“There is nothing more wonderful than a book. It may be a message to us from the dead, from human souls we never saw who lived perhaps thousands of miles away, and yet these little sheets of paper speak to us, arouse us, teach us, open our hearts and in turn open their hearts to us like brothers.”
Kingsley is one of the writers whose words, by virtue of being in the primary school textbooks are among my earliest memories in life. This short poem which I studied as a six or seven year old, came back to me in college when I was asked to recite something impromptu. I still remember that day fifteen years ago, the bracing morning air in that Ooty garden, where we sat in a circle. Most of us were eighteen years old. It was early April and spring made the surroundings too seem to be as young as we all felt on that day. Yet I felt a strange twinge of melancholy as I recited,
“When all the world is young, lad,
And all the trees are green ;
And every goose a swan, lad,
And every lass a queen ;
Then hey for boot and horse, lad,
And round the world away ;
Young blood must have its course, lad,
And every dog his day.
When all the world is old, lad,
And all the trees are brown ;
And all the sport is stale, lad,
And all the wheels run down ;
Creep home, and take your place there,
The spent and maimed among :
God grant you find one face there,
You loved when all was young.”
From The Water Babies by Charles Kingsley
Recently I read The Water Babies and realised why the lines had been layered with sadness. For this poem is sung when the young chimney sweep Tom drowns in the river, thereby turning into a water baby. The song is an elegy that an old woman sings over his grave, “only the body of it: the soul of the song was the dear old woman’s sweet face, and sweet voice, and the sweet old air to which she sang; and that, alas! one cannot put on paper.” In spite of the implied fantasy of afterlife underwater, this was one sad fairy tale. The novel addresses the need for cleanliness – both physical as well as spiritual and takes a satirical look at class differences, child labour, and morality. The website interesting literature mentions how Kingsley coined the words “cuddly’ (in The Water-Babies) and ‘unrealistic’ (in a letter of 1865).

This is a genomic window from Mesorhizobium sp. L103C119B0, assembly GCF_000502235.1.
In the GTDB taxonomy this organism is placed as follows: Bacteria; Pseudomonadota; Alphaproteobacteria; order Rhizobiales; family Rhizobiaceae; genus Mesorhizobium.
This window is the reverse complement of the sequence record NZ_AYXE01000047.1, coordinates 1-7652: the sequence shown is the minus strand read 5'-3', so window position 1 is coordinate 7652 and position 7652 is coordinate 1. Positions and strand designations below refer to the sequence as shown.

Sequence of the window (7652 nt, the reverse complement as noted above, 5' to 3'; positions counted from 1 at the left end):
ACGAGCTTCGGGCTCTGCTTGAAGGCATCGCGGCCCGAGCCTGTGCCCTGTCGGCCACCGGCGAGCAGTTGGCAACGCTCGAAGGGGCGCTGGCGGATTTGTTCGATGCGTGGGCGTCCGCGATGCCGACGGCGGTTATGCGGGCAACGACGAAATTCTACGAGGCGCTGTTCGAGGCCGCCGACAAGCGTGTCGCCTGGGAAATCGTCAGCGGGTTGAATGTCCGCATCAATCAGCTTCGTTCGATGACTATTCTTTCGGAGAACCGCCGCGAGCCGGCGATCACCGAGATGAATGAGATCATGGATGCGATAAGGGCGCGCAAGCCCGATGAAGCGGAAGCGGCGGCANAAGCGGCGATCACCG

It was interesting to read that his novel Westward Ho! had been critiqued as being racist. When I read it as a child, it had come across as just another adventure story. But that might have been because my mindset as a child had been moulded by the books that I read during the time, which was to look at novels through the eyes of a young white man in the nineteenth century.
Certain authors permeate the reader’s consciousness, their books putting down roots in the reader’s mind to form strong, enduring influences. Then there are others whose words gently reach out to readers across time and space, like ripples across a lake which surface once in a while. To me, Charles Kingsley is of the second kind.